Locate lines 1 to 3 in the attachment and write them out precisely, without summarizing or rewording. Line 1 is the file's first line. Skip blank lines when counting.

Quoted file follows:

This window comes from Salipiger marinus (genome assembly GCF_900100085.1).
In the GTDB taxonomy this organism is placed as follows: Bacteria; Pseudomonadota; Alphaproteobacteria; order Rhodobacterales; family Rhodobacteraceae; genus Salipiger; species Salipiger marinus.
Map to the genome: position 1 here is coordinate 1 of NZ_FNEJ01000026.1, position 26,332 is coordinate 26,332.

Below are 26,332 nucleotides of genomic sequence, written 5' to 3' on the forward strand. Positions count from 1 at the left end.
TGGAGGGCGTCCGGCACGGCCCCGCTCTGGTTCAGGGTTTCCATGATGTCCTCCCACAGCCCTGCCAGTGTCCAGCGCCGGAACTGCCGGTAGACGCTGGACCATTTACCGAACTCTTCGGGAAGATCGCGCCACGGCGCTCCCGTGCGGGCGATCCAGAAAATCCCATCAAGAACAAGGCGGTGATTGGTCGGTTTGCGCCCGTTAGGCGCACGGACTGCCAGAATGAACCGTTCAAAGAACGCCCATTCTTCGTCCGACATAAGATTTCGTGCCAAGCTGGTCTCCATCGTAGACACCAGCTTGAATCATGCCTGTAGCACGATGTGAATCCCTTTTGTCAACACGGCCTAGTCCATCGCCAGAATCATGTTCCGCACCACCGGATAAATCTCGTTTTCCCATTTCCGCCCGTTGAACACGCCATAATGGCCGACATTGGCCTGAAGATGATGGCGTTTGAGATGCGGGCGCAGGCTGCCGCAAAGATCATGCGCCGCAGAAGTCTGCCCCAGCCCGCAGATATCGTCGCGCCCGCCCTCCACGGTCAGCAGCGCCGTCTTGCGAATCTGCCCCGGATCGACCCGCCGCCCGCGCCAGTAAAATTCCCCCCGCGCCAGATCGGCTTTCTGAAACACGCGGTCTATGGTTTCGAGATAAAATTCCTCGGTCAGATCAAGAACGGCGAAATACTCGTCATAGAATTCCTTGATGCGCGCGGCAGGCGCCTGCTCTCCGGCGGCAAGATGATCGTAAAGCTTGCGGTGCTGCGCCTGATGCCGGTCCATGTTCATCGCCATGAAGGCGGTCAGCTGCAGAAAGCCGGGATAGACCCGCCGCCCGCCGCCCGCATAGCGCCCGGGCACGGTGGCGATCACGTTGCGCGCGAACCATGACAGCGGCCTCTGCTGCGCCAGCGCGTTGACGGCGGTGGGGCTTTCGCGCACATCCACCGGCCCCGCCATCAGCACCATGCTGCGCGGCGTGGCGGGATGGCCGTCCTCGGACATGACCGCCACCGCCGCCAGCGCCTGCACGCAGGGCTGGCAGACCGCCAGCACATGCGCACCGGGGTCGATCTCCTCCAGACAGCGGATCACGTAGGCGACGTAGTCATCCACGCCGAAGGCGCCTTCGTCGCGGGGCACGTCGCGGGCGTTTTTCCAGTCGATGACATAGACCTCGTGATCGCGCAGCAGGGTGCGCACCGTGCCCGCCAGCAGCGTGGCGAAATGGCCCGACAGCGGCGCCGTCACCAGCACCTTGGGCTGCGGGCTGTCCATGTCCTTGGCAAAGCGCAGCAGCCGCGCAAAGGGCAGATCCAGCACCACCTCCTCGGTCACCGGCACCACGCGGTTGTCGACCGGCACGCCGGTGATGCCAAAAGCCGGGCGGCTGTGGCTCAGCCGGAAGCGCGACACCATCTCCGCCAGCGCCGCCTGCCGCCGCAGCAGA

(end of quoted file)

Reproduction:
This window comes from Salipiger marinus (genome assembly GCF_900100085.1).
In the GTDB taxonomy this organism is placed as follows: Bacteria; Pseudomonadota; Alphaproteobacteria; order Rhodobacterales; family Rhodobacteraceae; genus Salipiger; species Salipiger marinus.
Map to the genome: position 1 here is coordinate 1 of NZ_FNEJ01000026.1, position 26,332 is coordinate 26,332.